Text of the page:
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The Case for Matthew Whitaker Grows Weaker by the Day

The Case for Matthew Whitaker Grows Weaker by the Day

Andrew Cohen

Last week ended with an extraordinary request of the U.S.

Most of Mr. Cohen’s concerns about Whitaker’s qualifications will soon be rendered irrelevant. That’s because the upcoming winter holidays will bring to the USA some tumultuous political activity.

Sometime between now and the end of December, the Senate and the House of Representatives will both adjourn sine die and end the 115th Congress. The 116th Congress, elected two weeks ago, will not convene until January 3, 2019. The United States Constitution, in Article II, Section 2, empowers the President to fill vacancies during such times without confirmation by the Senate - because the Senate is not in session and therefore not available to vote on a confirmation. Trump can appoint Whitaker at that time with no problem.

The current fuss over Trump’s appointment of Whitaker as an “Acting” Attorney General is both a distraction and a cover-your-ass move by Trump. The idea of an “Acting” AG is Constitutionally unfounded, but inducing the Democrats and leftists to fight the appointment in court forces them to squander their energy, and it runs out the clock. In addition, it prevents anyone from accusing Trump of not “faithfully executing the laws”; he might be vulnerable to that charge if he did not nominate anyone for the AG position.

According to Article II, Section 2, recess appointments “…shall expire at the End of their [Congress’s] next session.” Each Congress lasts two years and consists of two “sessions”; each session begins on January 3 and lasts roughly a calendar year. If Trump appoints Whitaker during the winter holiday period when the Senate is not in session, the appointment will be legal and Constitutional, and Whitaker’s commission will be good until the first session of the 116th Congress ends in late 2019. Although Whitaker’s commission will expire at the end of the Congressional session, Trump can simply perform another recess appointment at that time.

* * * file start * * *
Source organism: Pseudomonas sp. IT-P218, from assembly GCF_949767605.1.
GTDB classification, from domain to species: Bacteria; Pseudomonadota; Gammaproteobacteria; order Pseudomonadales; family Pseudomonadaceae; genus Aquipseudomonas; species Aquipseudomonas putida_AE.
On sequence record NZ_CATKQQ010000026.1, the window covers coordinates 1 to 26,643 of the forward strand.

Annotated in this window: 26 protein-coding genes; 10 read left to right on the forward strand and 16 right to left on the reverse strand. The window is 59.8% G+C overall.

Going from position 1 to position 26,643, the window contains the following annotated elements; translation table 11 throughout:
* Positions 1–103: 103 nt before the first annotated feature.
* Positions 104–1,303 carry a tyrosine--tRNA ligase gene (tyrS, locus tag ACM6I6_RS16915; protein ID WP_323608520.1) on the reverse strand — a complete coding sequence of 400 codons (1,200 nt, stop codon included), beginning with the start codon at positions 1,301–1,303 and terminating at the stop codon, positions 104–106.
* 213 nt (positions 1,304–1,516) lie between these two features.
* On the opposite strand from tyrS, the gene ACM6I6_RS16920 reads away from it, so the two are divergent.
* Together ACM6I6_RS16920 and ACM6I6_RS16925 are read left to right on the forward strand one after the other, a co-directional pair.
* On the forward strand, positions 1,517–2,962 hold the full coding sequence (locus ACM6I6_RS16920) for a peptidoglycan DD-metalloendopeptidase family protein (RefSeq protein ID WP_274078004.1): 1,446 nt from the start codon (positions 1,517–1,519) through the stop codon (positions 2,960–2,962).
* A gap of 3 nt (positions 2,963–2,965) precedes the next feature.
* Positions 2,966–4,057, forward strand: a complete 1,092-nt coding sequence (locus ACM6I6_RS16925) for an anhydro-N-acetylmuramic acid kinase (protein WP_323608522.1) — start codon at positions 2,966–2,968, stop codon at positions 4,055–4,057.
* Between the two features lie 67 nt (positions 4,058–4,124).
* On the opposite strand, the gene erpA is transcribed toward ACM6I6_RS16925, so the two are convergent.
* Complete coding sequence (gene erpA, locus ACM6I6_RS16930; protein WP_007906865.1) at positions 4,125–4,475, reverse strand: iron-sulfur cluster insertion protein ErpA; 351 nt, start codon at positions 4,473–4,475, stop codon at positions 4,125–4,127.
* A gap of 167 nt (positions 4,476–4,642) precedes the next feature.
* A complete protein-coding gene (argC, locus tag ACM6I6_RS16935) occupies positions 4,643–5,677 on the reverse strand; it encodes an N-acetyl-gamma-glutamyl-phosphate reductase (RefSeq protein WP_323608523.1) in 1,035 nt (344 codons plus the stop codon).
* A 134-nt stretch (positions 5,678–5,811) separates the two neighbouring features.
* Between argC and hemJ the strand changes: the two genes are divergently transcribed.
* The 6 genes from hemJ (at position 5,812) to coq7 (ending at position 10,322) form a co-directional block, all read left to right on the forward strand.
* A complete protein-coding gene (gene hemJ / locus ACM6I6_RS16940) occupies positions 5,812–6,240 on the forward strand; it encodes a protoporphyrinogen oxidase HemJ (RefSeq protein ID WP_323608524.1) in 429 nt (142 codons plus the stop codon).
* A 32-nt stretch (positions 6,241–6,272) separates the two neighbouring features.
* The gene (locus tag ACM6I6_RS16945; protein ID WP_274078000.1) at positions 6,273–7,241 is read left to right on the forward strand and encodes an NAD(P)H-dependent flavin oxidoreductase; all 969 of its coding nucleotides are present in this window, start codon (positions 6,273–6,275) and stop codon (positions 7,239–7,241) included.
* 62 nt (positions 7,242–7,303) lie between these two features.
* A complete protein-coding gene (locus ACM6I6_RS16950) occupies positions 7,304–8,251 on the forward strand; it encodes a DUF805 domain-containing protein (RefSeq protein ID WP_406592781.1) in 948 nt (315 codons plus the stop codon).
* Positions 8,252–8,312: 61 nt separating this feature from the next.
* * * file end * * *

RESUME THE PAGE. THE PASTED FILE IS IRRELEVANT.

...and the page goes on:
Why doesn’t Trump nominate Whitaker now and have the Republican Senate confirm him? One reason could be that one or two Republican Senators might not support him (although Manchin and a few other Democrats are always ready to come to Trump’s rescue in such situations). Another is that hearings could highlight Trump’s motivations - obstruction of Mueller - enough to prove problematic.

Whitaker will be the next United States Attorney General. Democrats will howl, to no avail. The only option for the Democrats and the left is impeachment, and that will never get the support of two-thirds of the incoming Senate, which will be even more Republican than the Senate is now.

Happy holidays!!

P.S.: Turkey has as much cholesterol as beef, and it takes too much work to cook. Don’t despair; you can still overeat even if you limit yourself to sweet potatoes slathered in brown sugar syrup, yams slathered in maple syrup , marshmallows on both, gmo corn, succotash, mashed potatoes, cranberry sauce, stuffing/dressing, green beans, Brussels sprouts, pumpkin pie, sweet potato pie, apple pie, apple sauce, and whatever other non-turkey foods that your family traditions force you to eat on the fourth Thursday of November. Bon appetit!!

“Stuff up the cracks, turn on the gas, I’m gonna take my life.”-“STUFF IT”

My understanding is that AG’s, acting or not, must be confirmed by the Senate. If so, why are the Democrats silent?

Because politics has become a lawyers game, primary, or preliminary to constitutional bickering.